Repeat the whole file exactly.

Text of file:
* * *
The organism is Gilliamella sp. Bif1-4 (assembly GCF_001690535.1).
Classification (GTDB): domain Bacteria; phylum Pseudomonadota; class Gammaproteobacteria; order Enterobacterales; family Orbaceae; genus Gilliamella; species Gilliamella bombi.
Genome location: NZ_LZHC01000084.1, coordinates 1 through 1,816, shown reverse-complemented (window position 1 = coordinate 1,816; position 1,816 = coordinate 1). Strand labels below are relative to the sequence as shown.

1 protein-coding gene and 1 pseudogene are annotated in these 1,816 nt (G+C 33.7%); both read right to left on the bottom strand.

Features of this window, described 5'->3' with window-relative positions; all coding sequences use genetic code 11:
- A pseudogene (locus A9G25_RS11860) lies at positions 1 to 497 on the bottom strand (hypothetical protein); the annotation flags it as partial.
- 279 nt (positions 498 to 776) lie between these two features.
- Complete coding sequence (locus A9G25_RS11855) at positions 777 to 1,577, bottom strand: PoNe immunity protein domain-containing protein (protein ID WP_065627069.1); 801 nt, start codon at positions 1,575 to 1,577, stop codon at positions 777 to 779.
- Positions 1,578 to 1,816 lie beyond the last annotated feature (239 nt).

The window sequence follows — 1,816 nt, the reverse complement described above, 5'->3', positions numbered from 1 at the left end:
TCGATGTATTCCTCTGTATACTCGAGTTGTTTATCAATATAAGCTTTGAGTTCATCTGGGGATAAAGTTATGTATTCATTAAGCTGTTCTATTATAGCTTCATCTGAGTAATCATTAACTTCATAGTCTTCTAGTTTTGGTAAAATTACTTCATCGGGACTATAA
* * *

The organism is Gilliamella sp. Bif1-4 (assembly GCF_001690535.1).
Classification (GTDB): domain Bacteria; phylum Pseudomonadota; class Gammaproteobacteria; order Enterobacterales; family Orbaceae; genus Gilliamella; species Gilliamella bombi.
Genome location: NZ_LZHC01000084.1, coordinates 1 through 1,816, shown reverse-complemented (window position 1 = coordinate 1,816; position 1,816 = coordinate 1). Strand labels below are relative to the sequence as shown.

1 protein-coding gene and 1 pseudogene are annotated in these 1,816 nt (G+C 33.7%); both read right to left on the bottom strand.

Features of this window, described 5'->3' with window-relative positions; all coding sequences use genetic code 11:
- A pseudogene (locus A9G25_RS11860) lies at positions 1 to 497 on the bottom strand (hypothetical protein); the annotation flags it as partial.
- 279 nt (positions 498 to 776) lie between these two features.
- Complete coding sequence (locus A9G25_RS11855) at positions 777 to 1,577, bottom strand: PoNe immunity protein domain-containing protein (protein ID WP_065627069.1); 801 nt, start codon at positions 1,575 to 1,577, stop codon at positions 777 to 779.
- Positions 1,578 to 1,816 lie beyond the last annotated feature (239 nt).

The window sequence follows — 1,816 nt, the reverse complement described above, 5'->3', positions numbered from 1 at the left end:
TCGATGTATTCCTCTGTATACTCGAGTTGTTTATCAATATAAGCTTTGAGTTCATCTGGGGATAAAGTTATGTATTCATTAAGCTGTTCTATTATAGCTTCATCTGAGTAATCATTAACTTCATAGTCTTCTAGTTTTGGTAAAATTACTTCATCGGGACTATAA